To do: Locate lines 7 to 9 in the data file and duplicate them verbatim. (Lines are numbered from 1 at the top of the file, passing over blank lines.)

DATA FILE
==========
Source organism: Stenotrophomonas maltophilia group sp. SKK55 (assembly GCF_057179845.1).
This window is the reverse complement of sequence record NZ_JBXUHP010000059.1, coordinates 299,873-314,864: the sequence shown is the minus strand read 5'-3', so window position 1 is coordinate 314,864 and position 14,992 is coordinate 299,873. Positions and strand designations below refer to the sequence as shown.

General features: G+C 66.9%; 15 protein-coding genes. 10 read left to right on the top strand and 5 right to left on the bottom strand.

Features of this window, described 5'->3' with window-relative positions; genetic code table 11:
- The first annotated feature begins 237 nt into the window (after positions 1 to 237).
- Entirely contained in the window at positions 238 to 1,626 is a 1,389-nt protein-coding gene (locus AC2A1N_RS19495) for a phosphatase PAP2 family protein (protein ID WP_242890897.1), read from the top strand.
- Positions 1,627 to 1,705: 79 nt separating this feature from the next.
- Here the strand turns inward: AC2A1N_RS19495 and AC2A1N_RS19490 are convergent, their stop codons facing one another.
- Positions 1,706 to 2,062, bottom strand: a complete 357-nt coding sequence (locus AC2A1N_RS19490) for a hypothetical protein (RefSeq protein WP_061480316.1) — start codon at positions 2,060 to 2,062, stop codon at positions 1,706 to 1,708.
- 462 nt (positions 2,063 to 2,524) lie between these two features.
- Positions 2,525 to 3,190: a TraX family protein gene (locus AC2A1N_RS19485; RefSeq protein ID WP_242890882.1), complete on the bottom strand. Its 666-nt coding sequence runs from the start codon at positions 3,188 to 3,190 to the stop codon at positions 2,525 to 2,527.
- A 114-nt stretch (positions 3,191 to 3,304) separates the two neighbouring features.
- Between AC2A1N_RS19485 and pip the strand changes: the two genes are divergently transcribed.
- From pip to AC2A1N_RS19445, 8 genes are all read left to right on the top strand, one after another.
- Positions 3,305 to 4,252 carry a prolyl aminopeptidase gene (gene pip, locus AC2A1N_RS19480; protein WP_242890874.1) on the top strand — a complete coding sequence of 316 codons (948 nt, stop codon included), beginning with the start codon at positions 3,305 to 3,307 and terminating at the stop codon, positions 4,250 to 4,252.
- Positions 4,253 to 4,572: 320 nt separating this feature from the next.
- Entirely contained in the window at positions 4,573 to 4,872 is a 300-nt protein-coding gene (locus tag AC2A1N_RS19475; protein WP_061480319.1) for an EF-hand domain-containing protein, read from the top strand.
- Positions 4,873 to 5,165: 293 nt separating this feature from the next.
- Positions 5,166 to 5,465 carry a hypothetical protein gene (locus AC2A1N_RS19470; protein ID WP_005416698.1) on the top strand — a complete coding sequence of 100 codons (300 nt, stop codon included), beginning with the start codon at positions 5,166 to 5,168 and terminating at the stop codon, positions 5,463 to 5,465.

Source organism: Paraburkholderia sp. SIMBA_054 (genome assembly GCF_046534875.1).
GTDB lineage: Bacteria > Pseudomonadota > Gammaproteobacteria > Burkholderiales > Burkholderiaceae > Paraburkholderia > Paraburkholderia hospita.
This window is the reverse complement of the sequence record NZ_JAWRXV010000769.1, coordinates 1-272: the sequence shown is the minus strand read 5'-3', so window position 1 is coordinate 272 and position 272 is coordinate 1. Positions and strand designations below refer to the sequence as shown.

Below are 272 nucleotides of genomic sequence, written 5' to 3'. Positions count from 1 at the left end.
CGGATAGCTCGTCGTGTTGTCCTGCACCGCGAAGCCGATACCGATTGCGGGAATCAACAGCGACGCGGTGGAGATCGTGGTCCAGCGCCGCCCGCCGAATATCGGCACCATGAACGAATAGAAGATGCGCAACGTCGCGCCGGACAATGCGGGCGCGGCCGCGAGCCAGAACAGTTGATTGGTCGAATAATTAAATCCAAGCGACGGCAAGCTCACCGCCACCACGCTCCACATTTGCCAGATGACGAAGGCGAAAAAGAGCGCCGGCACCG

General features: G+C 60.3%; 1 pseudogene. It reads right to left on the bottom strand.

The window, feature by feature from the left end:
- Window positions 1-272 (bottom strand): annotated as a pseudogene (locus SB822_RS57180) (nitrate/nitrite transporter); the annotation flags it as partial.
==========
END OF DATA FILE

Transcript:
- Positions 1,627 to 1,705: 79 nt separating this feature from the next.
- Here the strand turns inward: AC2A1N_RS19495 and AC2A1N_RS19490 are convergent, their stop codons facing one another.
- Positions 1,706 to 2,062, bottom strand: a complete 357-nt coding sequence (locus AC2A1N_RS19490) for a hypothetical protein (RefSeq protein WP_061480316.1) — start codon at positions 2,060 to 2,062, stop codon at positions 1,706 to 1,708.